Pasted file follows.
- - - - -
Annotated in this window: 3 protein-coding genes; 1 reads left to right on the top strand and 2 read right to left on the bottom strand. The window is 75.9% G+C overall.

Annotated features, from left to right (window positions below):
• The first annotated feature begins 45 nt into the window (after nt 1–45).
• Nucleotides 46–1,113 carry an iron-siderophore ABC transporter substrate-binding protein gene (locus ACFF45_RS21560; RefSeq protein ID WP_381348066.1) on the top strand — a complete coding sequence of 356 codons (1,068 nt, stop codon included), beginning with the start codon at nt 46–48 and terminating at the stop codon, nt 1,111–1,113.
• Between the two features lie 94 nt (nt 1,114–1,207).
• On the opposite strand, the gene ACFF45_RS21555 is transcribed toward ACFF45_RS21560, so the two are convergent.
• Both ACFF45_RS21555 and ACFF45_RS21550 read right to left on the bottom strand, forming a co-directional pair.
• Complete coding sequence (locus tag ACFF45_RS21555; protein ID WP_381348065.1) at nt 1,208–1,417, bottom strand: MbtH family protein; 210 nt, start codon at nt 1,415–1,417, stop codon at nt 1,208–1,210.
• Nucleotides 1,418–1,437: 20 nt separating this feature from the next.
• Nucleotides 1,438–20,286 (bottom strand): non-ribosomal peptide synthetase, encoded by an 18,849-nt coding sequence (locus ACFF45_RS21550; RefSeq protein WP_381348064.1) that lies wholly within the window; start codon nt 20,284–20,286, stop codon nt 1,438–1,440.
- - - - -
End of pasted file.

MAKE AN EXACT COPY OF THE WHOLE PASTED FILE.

Annotated in this window: 3 protein-coding genes; 1 reads left to right on the top strand and 2 read right to left on the bottom strand. The window is 75.9% G+C overall.

Annotated features, from left to right (window positions below):
• The first annotated feature begins 45 nt into the window (after nt 1–45).
• Nucleotides 46–1,113 carry an iron-siderophore ABC transporter substrate-binding protein gene (locus ACFF45_RS21560; RefSeq protein ID WP_381348066.1) on the top strand — a complete coding sequence of 356 codons (1,068 nt, stop codon included), beginning with the start codon at nt 46–48 and terminating at the stop codon, nt 1,111–1,113.
• Between the two features lie 94 nt (nt 1,114–1,207).
• On the opposite strand, the gene ACFF45_RS21555 is transcribed toward ACFF45_RS21560, so the two are convergent.
• Both ACFF45_RS21555 and ACFF45_RS21550 read right to left on the bottom strand, forming a co-directional pair.
• Complete coding sequence (locus tag ACFF45_RS21555; protein ID WP_381348065.1) at nt 1,208–1,417, bottom strand: MbtH family protein; 210 nt, start codon at nt 1,415–1,417, stop codon at nt 1,208–1,210.
• Nucleotides 1,418–1,437: 20 nt separating this feature from the next.
• Nucleotides 1,438–20,286 (bottom strand): non-ribosomal peptide synthetase, encoded by an 18,849-nt coding sequence (locus ACFF45_RS21550; RefSeq protein WP_381348064.1) that lies wholly within the window; start codon nt 20,284–20,286, stop codon nt 1,438–1,440.